At Freswick Castle on the northeast coast of Scotland, past meets present, land meets water, and the sound of the wind meets the sound of the waves.
When Seattle Pacific University Professor of Art Roger Feldman was commissioned to design and build an art installation on the castle grounds, he wanted his piece to bring all of those things together. The spiral shape of “Ekko” creates a quiet, protected space for people to sit and listen to the wind and waves outside.
The piece also echoes spiral designs carved in stone by Neolithic people and Celtic Christians of the region. “Celtic Christianity associates the spiral with the inward journey and the outward journey,”
He crafted “Ekko” over summers 2011 and 2012, using stones hewn by the 12th-century Vikings who built the original castle, and fitting the stones together with mortar “like a giant jigsaw puzzle.” The name “Ekko” is “echo” in Norwegian, the Vikings' language.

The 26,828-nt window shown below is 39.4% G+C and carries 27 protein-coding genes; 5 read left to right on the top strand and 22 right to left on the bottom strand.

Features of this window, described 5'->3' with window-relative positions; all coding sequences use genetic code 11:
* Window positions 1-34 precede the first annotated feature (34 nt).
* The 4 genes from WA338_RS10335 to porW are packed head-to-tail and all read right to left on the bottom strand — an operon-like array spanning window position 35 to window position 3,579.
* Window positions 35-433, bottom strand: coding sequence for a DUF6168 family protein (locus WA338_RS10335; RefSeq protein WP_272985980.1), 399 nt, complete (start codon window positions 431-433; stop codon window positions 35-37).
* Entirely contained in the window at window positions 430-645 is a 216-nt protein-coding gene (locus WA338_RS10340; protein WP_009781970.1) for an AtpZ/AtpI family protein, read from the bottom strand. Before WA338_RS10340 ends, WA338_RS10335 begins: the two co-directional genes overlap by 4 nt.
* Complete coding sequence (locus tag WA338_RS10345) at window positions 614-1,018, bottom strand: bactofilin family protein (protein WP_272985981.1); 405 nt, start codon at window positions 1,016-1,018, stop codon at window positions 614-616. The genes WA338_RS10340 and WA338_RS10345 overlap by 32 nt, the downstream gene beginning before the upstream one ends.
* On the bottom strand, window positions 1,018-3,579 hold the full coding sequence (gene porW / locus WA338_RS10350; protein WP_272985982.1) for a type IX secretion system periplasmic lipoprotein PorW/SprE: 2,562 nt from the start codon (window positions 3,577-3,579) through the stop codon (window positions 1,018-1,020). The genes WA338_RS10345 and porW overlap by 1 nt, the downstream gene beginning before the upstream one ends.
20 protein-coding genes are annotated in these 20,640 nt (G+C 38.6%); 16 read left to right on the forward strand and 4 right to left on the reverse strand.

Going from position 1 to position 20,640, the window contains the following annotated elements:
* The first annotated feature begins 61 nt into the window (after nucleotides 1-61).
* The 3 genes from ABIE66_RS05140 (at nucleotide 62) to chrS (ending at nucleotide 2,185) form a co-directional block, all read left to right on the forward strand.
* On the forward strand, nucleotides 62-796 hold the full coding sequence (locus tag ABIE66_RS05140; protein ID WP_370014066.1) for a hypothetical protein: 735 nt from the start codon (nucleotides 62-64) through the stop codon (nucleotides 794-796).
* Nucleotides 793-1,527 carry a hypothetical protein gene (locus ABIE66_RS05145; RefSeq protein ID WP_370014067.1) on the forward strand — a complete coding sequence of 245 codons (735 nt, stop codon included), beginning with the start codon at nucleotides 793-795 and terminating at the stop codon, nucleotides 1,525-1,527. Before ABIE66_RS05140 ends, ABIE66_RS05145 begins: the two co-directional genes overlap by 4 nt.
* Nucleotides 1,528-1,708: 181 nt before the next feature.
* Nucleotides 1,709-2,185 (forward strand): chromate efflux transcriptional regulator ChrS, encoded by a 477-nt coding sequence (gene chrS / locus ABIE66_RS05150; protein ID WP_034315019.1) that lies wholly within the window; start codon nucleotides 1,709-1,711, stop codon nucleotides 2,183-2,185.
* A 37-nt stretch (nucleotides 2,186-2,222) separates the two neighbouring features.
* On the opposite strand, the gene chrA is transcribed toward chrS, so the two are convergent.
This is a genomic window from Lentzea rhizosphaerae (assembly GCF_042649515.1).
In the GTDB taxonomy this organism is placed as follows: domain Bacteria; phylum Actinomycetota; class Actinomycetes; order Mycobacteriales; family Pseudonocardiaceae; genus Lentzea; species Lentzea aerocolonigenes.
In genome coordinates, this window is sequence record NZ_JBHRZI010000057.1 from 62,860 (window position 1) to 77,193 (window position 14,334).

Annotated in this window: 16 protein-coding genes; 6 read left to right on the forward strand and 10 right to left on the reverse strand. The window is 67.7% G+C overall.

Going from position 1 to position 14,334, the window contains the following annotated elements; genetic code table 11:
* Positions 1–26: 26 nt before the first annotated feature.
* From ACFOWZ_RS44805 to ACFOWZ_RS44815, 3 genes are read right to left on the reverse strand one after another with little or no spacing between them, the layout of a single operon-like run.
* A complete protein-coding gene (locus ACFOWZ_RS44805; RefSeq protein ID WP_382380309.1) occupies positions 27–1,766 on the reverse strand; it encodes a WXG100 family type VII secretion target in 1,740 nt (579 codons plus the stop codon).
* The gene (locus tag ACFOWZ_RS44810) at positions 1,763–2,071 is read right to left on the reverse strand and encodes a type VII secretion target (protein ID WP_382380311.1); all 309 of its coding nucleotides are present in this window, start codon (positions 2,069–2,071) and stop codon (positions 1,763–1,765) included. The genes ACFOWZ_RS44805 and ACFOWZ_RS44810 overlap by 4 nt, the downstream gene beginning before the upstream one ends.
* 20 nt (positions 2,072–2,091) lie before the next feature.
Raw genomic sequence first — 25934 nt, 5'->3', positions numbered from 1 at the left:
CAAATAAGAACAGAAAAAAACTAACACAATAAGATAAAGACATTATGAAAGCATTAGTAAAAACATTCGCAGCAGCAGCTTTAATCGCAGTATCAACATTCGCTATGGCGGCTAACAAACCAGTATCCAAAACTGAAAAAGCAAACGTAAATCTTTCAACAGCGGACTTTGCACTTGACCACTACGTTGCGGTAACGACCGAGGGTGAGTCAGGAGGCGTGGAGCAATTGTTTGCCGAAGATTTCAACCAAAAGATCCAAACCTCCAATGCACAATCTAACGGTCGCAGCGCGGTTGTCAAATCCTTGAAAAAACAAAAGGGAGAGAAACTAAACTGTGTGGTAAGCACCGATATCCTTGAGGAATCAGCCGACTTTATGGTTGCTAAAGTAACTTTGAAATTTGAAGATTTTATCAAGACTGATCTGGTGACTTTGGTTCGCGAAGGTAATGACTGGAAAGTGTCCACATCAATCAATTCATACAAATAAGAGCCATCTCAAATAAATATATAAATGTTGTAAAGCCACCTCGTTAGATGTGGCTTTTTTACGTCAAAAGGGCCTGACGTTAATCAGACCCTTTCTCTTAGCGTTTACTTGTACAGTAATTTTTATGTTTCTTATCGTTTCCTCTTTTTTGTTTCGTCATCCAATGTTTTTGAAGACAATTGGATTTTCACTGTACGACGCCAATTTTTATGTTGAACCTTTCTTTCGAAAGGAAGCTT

“The materials are telling the story,” Feldman says. “The integrity of what the Vikings built has crumbled. I'm reconstituting what they did into a new form.”
Now complete, “Ekko” is designed to stand for hundreds of years. What will future visitors think?
“I would hope that people would discover it on their own and be curious, and, without being told what to do, would actually walk around it,” Feldman says.